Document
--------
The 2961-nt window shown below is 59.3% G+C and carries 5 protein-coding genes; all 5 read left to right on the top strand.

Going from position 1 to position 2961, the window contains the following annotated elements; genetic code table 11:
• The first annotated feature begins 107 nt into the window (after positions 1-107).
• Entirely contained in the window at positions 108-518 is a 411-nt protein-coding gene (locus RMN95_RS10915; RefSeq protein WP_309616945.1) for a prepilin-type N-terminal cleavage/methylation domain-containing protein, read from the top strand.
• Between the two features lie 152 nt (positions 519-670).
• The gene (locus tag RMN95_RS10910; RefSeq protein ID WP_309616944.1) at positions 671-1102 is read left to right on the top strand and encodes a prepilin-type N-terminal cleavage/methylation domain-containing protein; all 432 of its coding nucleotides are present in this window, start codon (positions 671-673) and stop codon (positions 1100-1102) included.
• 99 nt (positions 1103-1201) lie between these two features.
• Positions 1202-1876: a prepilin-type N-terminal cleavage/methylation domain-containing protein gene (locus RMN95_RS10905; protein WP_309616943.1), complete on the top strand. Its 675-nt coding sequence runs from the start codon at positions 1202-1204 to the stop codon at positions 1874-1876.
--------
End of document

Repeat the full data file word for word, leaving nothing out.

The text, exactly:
The 2961-nt window shown below is 59.3% G+C and carries 5 protein-coding genes; all 5 read left to right on the top strand.

Going from position 1 to position 2961, the window contains the following annotated elements; genetic code table 11:
• The first annotated feature begins 107 nt into the window (after positions 1-107).
• Entirely contained in the window at positions 108-518 is a 411-nt protein-coding gene (locus RMN95_RS10915; RefSeq protein WP_309616945.1) for a prepilin-type N-terminal cleavage/methylation domain-containing protein, read from the top strand.
• Between the two features lie 152 nt (positions 519-670).
• The gene (locus tag RMN95_RS10910; RefSeq protein ID WP_309616944.1) at positions 671-1102 is read left to right on the top strand and encodes a prepilin-type N-terminal cleavage/methylation domain-containing protein; all 432 of its coding nucleotides are present in this window, start codon (positions 671-673) and stop codon (positions 1100-1102) included.
• 99 nt (positions 1103-1201) lie between these two features.
• Positions 1202-1876: a prepilin-type N-terminal cleavage/methylation domain-containing protein gene (locus RMN95_RS10905; protein WP_309616943.1), complete on the top strand. Its 675-nt coding sequence runs from the start codon at positions 1202-1204 to the stop codon at positions 1874-1876.